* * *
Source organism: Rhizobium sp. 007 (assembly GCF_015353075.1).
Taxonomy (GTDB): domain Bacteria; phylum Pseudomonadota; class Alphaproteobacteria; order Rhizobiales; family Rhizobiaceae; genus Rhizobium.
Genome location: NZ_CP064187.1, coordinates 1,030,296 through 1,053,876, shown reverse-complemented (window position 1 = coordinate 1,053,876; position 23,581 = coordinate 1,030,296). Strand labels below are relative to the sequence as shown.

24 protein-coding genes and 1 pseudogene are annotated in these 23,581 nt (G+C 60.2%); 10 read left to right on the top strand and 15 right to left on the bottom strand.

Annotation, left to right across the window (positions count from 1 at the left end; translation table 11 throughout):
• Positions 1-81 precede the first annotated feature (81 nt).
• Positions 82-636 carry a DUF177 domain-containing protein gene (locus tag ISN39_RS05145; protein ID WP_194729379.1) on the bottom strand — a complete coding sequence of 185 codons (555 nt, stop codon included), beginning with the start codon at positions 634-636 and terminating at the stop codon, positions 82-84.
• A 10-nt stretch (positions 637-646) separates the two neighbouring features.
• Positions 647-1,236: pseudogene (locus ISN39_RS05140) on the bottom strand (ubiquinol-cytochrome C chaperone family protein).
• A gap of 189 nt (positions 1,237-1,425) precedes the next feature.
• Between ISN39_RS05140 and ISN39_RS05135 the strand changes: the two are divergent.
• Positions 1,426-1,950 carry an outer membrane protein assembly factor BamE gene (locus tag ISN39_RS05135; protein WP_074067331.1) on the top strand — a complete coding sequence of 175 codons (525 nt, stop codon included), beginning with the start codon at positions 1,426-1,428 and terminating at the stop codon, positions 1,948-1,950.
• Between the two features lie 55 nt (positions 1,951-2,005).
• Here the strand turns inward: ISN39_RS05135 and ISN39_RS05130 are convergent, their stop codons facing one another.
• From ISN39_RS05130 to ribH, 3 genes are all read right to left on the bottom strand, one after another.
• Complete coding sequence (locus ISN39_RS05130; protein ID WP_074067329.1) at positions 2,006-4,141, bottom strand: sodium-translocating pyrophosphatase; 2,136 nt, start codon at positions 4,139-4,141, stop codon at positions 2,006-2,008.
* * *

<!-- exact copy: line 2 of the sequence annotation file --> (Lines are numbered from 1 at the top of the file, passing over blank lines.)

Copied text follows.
Taxonomy (GTDB): domain Bacteria; phylum Pseudomonadota; class Alphaproteobacteria; order Rhizobiales; family Rhizobiaceae; genus Rhizobium.